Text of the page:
No first time trip to Sonoma County can be complete without visiting Buena Vista Winery. For it is California's first premium winery with a history that dates back 144 years.
Agoston Haraszthy is often called the "father of the California wine industry", a claim that has a good deal of merit. He was the first to introduce some of Europe's best grape varieties into California and in 1857 Buena Vista, which he founded, was the largest vineyard in the State.
The historic Winery Press House is where visitors now gather to taste the current releases of Buena Vista wines. For those interested in history there is a self guided tour explaining the origins of the winery and its most colorful founder, Hungarian born Agoston Haraszthy.
Here also is a gift shop and Deli case where visitors can purchase the makings for an enjoyable picnic in very historic surroundings.
Until two months ago the original winery, now a State Historical Monument, was owned by the Moller-Racke Family, originally from Germany. Since then Allied Domecq has purchased both Buena Vista Winery as well as 718 acres of prime planted vineyards in the Carneros appellation from Racke & Company which represents the largest land and vineyard holdings in the appellation. Our visit occurred shortly before the purchase by Allied Domecq was announced.
Stephen Dale, Buena Vista V.P. for Communications, was our host and guide and started us off with a glass of Buena Vista Blanc de Blanc sparkling wine. With this in hand we strolled through the original cellars that were hand carved out of a mountain with Chinese Coolie laborers in the middle 19th century. One can still see the pick marks on the ceilings.
Then it was a sit down tasting which included Buena Vista's current releases. We thought the 1998 Sauvignon Blanc-Semillon excellent, the classic white wine blend of Bordeaux. Then our wines included a Carneros 1997 Chardonnay, a 1998 Pinot Noir and a 1997 Cabernet Sauvignon. Almost all the grapes from these wines were from the estate vineyards of Moller-Racke.
You can learn more about Buena Vista at www.buenavistawinery.com.
Besides Buena Vista we visited two other wineries on our recent wanderings in Sonoma included Chateau St. Jean and Landmark Vineyards.
Chateau St. Jean Winery early on became a leader in Vineyard Designated wines with such famous names as Robert Young and Belle Terre Chardonnays and Durrel Vineyard for Pinot Noir.
This year the Winery opened its new Visitor Center and Gardens which has kept the theme of chateau architecture and Mediterranean gardens.
For visitors Chateau St. Jean also offers several wine courses with titles like 'Wine 101', 'Come to your Senses', 'Pinot Noir Blending' and 'Dynamics of Food and Wine'.
Our group was treated to an outstanding seminar on "Wine and Food In Balance" by a very knowledgeable Tammy White. Here we tasted three of the winery's Sonoma county vintages--Johannisberg Riesling, Chardonnay and Merlot. Each wine was then tasted with foods including steak, salmon, tomatoes, olives, apple, lemon and salt.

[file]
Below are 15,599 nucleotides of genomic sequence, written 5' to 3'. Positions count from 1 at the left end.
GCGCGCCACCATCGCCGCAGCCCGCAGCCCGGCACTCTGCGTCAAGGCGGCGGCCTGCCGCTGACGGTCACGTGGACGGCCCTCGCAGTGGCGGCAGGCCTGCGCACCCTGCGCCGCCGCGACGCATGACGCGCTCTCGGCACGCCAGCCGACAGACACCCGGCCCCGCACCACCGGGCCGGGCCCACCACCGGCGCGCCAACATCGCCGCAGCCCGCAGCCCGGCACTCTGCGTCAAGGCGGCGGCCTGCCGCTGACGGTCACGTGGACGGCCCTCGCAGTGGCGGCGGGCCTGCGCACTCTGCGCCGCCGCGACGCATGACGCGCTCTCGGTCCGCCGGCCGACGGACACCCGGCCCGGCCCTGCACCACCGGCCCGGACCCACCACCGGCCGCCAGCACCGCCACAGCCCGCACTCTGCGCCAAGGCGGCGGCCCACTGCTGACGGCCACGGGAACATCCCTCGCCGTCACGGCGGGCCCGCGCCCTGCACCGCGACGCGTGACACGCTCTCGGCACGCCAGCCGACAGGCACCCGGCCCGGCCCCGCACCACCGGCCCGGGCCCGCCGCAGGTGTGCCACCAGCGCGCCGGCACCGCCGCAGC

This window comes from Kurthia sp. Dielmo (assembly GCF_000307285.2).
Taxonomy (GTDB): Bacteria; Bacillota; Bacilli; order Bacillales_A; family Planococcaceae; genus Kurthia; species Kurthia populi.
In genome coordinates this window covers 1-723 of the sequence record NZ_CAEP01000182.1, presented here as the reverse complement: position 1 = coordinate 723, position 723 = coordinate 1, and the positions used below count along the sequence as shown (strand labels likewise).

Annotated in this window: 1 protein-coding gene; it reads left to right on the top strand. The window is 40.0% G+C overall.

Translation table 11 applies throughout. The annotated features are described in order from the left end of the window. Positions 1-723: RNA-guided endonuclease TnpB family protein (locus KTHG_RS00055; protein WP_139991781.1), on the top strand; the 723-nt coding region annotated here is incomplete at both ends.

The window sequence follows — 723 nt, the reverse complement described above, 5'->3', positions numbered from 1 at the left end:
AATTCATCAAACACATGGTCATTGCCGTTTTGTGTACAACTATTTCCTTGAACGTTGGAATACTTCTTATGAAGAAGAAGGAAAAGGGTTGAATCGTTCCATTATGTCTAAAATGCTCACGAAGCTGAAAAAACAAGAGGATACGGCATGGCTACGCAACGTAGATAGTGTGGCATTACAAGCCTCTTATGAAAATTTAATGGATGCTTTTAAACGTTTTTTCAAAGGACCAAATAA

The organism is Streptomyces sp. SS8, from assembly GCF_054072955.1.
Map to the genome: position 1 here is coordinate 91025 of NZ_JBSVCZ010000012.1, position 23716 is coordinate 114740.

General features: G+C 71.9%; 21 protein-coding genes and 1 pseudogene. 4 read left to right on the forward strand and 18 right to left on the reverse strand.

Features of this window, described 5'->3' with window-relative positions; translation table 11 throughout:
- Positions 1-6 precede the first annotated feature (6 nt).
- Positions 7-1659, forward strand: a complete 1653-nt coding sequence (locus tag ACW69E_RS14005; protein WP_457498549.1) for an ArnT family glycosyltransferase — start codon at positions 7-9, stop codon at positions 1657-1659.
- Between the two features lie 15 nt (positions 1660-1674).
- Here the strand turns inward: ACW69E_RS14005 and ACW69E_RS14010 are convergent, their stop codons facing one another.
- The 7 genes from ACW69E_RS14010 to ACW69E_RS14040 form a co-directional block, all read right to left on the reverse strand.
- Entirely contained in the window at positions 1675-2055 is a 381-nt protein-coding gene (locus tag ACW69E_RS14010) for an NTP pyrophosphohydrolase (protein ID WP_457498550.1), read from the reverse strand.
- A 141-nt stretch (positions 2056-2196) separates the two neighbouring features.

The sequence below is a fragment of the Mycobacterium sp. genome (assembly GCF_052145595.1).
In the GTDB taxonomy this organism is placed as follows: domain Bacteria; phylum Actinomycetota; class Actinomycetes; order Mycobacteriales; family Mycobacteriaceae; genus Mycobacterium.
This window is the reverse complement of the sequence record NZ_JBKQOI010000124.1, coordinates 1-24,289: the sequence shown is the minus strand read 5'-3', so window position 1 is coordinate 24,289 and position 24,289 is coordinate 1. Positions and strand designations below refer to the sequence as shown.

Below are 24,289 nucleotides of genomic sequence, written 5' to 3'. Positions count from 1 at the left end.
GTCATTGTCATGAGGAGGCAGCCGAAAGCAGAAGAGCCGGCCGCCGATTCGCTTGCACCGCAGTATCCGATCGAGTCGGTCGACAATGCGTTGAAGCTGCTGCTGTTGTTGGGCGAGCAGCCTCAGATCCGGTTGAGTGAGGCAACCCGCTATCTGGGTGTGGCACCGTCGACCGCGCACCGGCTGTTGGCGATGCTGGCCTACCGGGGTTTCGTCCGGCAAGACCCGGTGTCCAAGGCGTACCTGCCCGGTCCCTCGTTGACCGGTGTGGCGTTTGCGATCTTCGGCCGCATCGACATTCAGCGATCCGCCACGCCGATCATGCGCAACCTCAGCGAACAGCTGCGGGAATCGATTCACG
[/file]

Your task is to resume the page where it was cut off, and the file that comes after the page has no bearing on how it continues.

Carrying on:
Tammy White then explained how salty and sour tastes tend to make wine taste milder while sweet and savory foods make wine taste stronger and drier.
She pointed out just how important foods must be balanced with the wine to ensure that the vintage will taste as the winemaker intended.
This Writer has been to more wine seminars than he can remember but Tammy White's presentation was a wonderful educational experience that certainly covered much new ground.
There is a nominal fee for these wine education courses at Chateau St. Jean but if you are at all interested in wine we recommend you sign up for one. All information can be found at wwwchateaustjean.com.
If the original Buena Vista Winery site represents the past then Landmark Vineyards certainly shows the present and future of California wine making. This 20 acre estate is the home of a winery dedicated to quality over quantity.
Our host when we visited Landmark was Robert Cooley, V. P. for sales and marketing. He and Eugene Shapiro, Wine Club Manager, gave us a tour of the winery that produces only two varietals--chardonnay and pinot noir. Winemakers are Eric Stern and Even Bakke and their vintages have received rave notices both in the U.S. and abroad.
Owners of Landmark are Michael and Mary Deere Colhoun who have created a Mission style decor and ambiance for the Hospitality Center that is open to visitors.
After touring the winery we enjoyed a classic Sonoma style luncheon where we were served Landmark's 1999 Overlook Chardonnay, a blend of some 20 vineyards and three appellations-Sonoma, Monterey and Santa Barbara. It is a vintage that is rightfully highly acclaimed.
Also Landmark 1998 Kastania Pinot Noir. This was one of the best vintages of this temperamental varietal that we have tasted in some time. The Kastania Vineyard is located near Petaluma in the Sonoma Coast appellation. It is a superior vintage but unfortunately is in very limited production.
If you are serious about touring Sonoma wineries don't try to do it all in one trip. Our advice is to select a few wineries, planning on spending enough time at each to savor the tastings and just as important the timeless beauty of the area.
Of note is that it is possible to taste many wines and visit some wineries almost within the city limits of Sonoma. Buena Vista has a tasting room on the Plaza as does Sebastiani whose vineyards practically surround Sonoma. Also close by is Gundlach-Bundschu and Ravenswood Winery.
Wine touring is an American invention and one would be hard put to find a better place to enjoy what has become a national pastime than Sonoma and the Valley of the Moon.
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